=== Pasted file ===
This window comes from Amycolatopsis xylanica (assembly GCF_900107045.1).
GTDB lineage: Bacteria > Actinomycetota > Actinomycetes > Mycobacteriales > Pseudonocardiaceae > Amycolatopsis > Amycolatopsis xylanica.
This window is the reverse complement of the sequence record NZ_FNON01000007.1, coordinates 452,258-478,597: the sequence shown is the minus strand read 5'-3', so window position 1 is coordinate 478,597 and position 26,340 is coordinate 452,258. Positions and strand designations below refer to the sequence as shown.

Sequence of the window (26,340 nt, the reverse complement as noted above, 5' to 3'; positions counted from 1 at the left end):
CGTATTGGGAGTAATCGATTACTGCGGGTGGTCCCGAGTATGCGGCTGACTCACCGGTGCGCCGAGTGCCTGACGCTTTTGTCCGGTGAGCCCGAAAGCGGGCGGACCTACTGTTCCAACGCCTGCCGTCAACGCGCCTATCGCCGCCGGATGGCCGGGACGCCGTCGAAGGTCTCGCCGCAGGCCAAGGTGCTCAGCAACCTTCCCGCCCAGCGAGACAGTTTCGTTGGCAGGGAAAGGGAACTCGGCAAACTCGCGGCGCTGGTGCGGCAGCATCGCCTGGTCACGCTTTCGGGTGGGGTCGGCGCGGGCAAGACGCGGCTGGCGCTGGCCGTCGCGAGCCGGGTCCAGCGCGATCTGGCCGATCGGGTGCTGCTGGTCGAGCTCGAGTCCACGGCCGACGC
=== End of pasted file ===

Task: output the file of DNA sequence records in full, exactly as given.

This window comes from Amycolatopsis xylanica (assembly GCF_900107045.1).
GTDB lineage: Bacteria > Actinomycetota > Actinomycetes > Mycobacteriales > Pseudonocardiaceae > Amycolatopsis > Amycolatopsis xylanica.
This window is the reverse complement of the sequence record NZ_FNON01000007.1, coordinates 452,258-478,597: the sequence shown is the minus strand read 5'-3', so window position 1 is coordinate 478,597 and position 26,340 is coordinate 452,258. Positions and strand designations below refer to the sequence as shown.

Sequence of the window (26,340 nt, the reverse complement as noted above, 5' to 3'; positions counted from 1 at the left end):
CGTATTGGGAGTAATCGATTACTGCGGGTGGTCCCGAGTATGCGGCTGACTCACCGGTGCGCCGAGTGCCTGACGCTTTTGTCCGGTGAGCCCGAAAGCGGGCGGACCTACTGTTCCAACGCCTGCCGTCAACGCGCCTATCGCCGCCGGATGGCCGGGACGCCGTCGAAGGTCTCGCCGCAGGCCAAGGTGCTCAGCAACCTTCCCGCCCAGCGAGACAGTTTCGTTGGCAGGGAAAGGGAACTCGGCAAACTCGCGGCGCTGGTGCGGCAGCATCGCCTGGTCACGCTTTCGGGTGGGGTCGGCGCGGGCAAGACGCGGCTGGCGCTGGCCGTCGCGAGCCGGGTCCAGCGCGATCTGGCCGATCGGGTGCTGCTGGTCGAGCTCGAGTCCACGGCCGACGC